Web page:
Review: The Cabin at the End of the World by Paul Tremblay

The Cabin at the End of the World by Paul Tremblay
Published: June 26, 2018
Publisher: William Morrow
Format: audiobook via Overdrive
Rating: 4/5

Seven-year-old Wen and her parents, Eric and Andrew, are vacationing at a remote cabin on a quiet New Hampshire lake. Their closest neighbors are more than two miles in either direction along a rutted dirt road.

One afternoon, as Wen catches grasshoppers in the front yard, a stranger unexpectedly appears in the driveway. Leonard is the largest man Wen has ever seen but he is young, friendly, and he wins her over almost instantly. Leonard and Wen talk and play until Leonard abruptly apologizes and tells Wen, "None of what’s going to happen is your fault". Three more strangers then arrive at the cabin carrying unidentifiable, menacing objects. As Wen sprints inside to warn her parents, Leonard calls out: "Your dads won’t want to let us in, Wen. But they have to. We need your help to save the world."

Thus begins an unbearably tense, gripping tale of paranoia, sacrifice, apocalypse, and survival that escalates to a shattering conclusion, one in which the fate of a loving family and quite possibly all of humanity are entwined.

My Thoughts
Talk about a wild ride! The Cabin at the End of the World was the most anxiety-filled book I’ve read in some time. The story opens with Wen playing outside in the woods while her dads are inside just enjoying their plugged free vacation. Then a man comes up to her and carries a conversation for awhile then tells her what happens next isn’t her fault and that her dads must do what he says. Next, we see four people trying to get into the cabin saying that the world will end if they don’t sacrifice one of themselves…soon.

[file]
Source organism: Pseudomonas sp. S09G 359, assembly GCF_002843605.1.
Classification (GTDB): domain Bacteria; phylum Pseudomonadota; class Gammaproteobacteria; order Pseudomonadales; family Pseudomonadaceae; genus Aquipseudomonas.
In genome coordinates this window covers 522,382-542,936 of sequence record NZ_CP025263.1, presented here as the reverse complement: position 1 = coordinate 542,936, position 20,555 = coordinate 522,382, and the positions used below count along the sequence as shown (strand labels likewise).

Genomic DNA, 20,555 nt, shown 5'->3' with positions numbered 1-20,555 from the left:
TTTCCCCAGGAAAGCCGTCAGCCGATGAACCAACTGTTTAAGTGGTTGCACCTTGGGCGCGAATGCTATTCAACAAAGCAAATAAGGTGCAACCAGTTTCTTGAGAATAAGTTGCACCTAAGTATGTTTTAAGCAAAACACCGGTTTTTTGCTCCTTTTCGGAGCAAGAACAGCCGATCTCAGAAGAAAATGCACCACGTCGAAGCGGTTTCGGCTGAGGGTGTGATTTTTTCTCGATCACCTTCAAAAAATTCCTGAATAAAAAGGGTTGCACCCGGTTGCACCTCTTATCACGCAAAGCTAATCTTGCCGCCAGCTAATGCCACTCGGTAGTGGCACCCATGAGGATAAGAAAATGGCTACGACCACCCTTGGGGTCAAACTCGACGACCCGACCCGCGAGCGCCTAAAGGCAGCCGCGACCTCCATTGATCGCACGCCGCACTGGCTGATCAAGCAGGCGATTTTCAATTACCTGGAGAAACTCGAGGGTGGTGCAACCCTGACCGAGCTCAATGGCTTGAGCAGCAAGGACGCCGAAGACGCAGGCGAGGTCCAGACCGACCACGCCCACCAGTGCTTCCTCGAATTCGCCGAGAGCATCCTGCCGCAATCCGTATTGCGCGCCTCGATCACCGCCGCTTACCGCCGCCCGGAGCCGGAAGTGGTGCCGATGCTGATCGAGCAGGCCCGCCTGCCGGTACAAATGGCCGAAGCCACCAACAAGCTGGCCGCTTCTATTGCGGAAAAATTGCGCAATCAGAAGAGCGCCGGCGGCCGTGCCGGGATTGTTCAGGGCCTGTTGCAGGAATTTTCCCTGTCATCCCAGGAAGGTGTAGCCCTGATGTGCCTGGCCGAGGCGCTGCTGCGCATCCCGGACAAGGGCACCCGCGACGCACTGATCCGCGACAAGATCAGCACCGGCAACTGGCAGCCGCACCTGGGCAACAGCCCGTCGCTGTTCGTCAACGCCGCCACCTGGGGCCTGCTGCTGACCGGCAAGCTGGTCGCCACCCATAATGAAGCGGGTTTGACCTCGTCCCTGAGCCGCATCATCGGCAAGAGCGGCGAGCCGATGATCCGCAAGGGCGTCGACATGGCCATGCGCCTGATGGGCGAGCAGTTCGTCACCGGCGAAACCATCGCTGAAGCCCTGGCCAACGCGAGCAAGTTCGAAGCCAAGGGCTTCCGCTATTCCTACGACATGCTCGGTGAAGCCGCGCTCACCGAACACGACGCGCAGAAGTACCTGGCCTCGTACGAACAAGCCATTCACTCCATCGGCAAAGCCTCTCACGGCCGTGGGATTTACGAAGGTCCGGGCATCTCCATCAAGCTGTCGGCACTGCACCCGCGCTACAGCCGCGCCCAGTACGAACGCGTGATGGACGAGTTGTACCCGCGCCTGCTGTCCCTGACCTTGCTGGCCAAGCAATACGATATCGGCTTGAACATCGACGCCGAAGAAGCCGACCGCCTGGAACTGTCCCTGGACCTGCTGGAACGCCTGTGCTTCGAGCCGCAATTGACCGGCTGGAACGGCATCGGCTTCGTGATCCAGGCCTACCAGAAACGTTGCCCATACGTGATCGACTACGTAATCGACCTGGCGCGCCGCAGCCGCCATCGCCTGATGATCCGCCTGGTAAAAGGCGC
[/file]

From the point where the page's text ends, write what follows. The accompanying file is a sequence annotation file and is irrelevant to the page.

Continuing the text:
They claim as time goes by and they don’t do as they say things will happen worldwide and they have proof when alerts start coming on the news to back up their claims. Is it all a coincidence or are what they saying is true? The next questions are why Wen and her fathers targeted? What is their connection to all of this?  As time goes by the things that happen are gruesome and horrifying but for me, this isn’t what makes this story scary, it’s the fact that this could happen to anyone. For me, it’s the everyday circumstances that can happen to anyone that scares me the most. It’s the real things in life that I find the most horrifying and believable.

As the story moves along it just got sadder and scarier for me. As a reader, I kept flip-flopping as to do I believe these people since some of what they are saying is happening or are they just some crazy people who randomly picked this family to terrify. Paul Tremblay gives us a book with so many questions and lets us be the one to try and figure out what to believe. My one complaint was the ending while I understood where he was going with it I still wanted more. This is one book that days later is still with me and for me, that’s a sign of a great read.

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